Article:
And then for good measure, DeForest Buckner ended the game with a sack in a poetic, full-circle moment. 

The Colts, certainly, would've liked to not squander that 19-point second half lead against the Ravens in Week 5. But it happened, and all they could do — and can do — is make sure something like that didn't happen again. On Sunday night, guys like Rhodes and Willis and Leonard and Buckner made sure there was no repeating those mistakes. 

"That was great, coming to a hostile environment, game on the line, defense getting a stop," Leonard said. "It's definitely what we needed, especially after what we did on Monday night. We came down on Sunday night and finished the ballgame."

3. Xavier Rhodes, specifically, displayed remarkable toughness.

Rhodes exited Sunday's game for a handful of plays with a calf injury but fought through it to return and get that momentum-shifting interception. 

With the Colts already down three cornerbacks — T.J. Carrie is on injured reserve, Rock Ya-Sin was out and BoPete Keyes left the game with an injury — Rhodes' availability was critical on Sunday night. And before the game, Reich wasn't even sure if Rhodes would be available at all. 

"(It) didn't look like he was going to play," Reich said. "I don't know how he fought through it. He was limping around out there pretty bad. I'm not even sure how he was playing, and then he comes up with a big interception at the end. So real credit to him for his toughness and hanging in in a tough moment."

4. The takeaways keep coming.

From 2010-2020, 66 teams had a turnover differential of plus-nine or better. Fifty-six of those teams made the playoffs (85 percent).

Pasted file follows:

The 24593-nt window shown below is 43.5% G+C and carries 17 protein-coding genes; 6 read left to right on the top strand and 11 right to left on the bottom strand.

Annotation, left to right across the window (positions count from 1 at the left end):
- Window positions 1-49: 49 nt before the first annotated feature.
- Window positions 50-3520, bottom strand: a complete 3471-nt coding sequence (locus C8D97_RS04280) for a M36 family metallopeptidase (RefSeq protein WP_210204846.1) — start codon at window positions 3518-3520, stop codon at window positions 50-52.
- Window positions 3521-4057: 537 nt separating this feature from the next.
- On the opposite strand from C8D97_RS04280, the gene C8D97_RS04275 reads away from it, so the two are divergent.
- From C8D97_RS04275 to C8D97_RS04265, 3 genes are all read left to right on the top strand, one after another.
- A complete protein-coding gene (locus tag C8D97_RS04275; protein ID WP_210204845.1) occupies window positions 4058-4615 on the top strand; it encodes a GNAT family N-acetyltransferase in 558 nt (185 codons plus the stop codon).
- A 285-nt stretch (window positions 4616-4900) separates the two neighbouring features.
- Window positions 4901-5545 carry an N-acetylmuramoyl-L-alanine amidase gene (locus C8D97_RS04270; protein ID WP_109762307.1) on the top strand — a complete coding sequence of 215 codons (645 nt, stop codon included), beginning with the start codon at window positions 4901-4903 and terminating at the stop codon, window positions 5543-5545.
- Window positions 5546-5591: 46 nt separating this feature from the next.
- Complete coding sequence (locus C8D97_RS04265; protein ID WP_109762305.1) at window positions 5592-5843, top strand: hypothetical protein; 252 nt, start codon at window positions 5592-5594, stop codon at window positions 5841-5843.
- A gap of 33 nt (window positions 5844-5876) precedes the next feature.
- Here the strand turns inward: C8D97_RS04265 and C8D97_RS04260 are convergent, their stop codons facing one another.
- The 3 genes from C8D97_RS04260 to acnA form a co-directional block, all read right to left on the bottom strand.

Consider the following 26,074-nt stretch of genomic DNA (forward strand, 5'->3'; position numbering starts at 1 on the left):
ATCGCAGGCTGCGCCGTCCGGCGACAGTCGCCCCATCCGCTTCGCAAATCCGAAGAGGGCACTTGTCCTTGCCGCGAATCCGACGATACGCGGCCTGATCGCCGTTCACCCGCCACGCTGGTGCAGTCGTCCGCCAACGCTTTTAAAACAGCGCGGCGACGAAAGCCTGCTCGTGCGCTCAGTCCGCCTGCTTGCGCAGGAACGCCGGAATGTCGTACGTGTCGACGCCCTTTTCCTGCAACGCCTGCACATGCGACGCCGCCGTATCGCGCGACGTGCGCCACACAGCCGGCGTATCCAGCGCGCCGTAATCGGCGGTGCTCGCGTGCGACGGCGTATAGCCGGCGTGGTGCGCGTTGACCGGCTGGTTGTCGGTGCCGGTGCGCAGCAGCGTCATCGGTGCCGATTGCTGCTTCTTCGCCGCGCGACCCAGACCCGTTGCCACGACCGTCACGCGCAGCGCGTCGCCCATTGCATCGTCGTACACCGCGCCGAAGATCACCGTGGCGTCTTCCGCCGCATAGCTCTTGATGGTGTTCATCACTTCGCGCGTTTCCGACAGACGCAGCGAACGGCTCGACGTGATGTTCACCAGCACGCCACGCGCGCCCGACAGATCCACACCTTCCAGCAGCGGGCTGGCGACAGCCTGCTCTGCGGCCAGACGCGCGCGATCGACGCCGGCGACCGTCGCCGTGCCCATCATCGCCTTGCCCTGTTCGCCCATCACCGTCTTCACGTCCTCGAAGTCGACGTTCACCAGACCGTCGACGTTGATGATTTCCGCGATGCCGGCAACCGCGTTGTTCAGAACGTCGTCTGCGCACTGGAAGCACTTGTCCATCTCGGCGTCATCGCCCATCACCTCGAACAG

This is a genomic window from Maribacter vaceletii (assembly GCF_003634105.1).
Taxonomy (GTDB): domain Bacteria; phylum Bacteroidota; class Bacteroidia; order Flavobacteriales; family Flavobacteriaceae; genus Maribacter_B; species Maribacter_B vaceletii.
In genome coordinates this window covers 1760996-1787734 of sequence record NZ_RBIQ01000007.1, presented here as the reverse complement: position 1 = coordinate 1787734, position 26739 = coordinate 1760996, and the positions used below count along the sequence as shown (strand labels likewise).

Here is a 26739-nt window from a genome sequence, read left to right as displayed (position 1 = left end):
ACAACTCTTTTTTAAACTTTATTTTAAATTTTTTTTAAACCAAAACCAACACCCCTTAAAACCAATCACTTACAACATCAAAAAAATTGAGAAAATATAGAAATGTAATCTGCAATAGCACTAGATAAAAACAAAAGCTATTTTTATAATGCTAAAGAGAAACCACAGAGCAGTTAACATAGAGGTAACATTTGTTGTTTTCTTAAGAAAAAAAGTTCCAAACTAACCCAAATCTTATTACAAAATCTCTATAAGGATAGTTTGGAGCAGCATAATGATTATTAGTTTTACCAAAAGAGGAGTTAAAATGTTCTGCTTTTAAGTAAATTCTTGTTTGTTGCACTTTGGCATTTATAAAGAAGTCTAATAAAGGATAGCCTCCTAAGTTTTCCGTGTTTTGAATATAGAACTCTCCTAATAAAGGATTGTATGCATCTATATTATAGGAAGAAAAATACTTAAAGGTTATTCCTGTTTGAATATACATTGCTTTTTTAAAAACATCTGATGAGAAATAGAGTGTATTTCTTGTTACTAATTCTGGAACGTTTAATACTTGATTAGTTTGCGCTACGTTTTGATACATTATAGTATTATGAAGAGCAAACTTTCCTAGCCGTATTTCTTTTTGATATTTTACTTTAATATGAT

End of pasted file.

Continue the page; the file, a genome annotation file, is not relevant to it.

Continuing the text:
Why plus-nine?

That's the Colts' turnover differential through seven games. 

Only the Buffalo Bills (+11) have a better turnover differential than the Colts; the Colts' 16 takeaways are tied with the Bills for the league lead. 

And remember that goal of 40 takeaways players talked about in training camp?

The Colts are on pace for 39. 

"We talk about this all the time — how many hands do we get on the football at all times during practice, how many balls are we knocking down, how many are we intercepting in practice, how many are we getting out," Reich said. "There's a constant emphasis on it from the coaches, from the players. We talk about it all the time from up front, our double-positive motto and how important that is to winning games. But ultimately it's the credit of the players because it takes playmakers — those are the guys who get the ball out, guys who are playmakers and they're doing a very good job."

5. Don't forget about Mo Alie-Cox.

We dove into Michael Pittman Jr.'s game early Monday morning — he had a hand in all four of the Colts' touchdowns against the 49ers — so if you missed that story, check it out here. 

But I want to reserve this last Colts Thing for some appreciation for tight end Mo Alie-Cox. 

Alie-Cox caught his team-high fourth touchdown of the season on Sunday, and through seven games he's already doubled his career touchdown total. Alie-Cox has 13 receptions for 177 yards; over his last four games, he has 10 catches for 145 yards, and all four of his touchdowns have come in that span. 

The 28-year-old tight end has become one of Wentz's favorite targets in opposing territory, and their chemistry is continuing to trend upward as we near the midpoint of the 2021 season. 

"He has confidence in me and it's just very reassuring as a receiver that you know your quarterback has faith in you to go and make plays and he's just going to keep looking for you," Alie-Cox said last week. "I think that relationship is just going to keep getting stronger as we get more games in."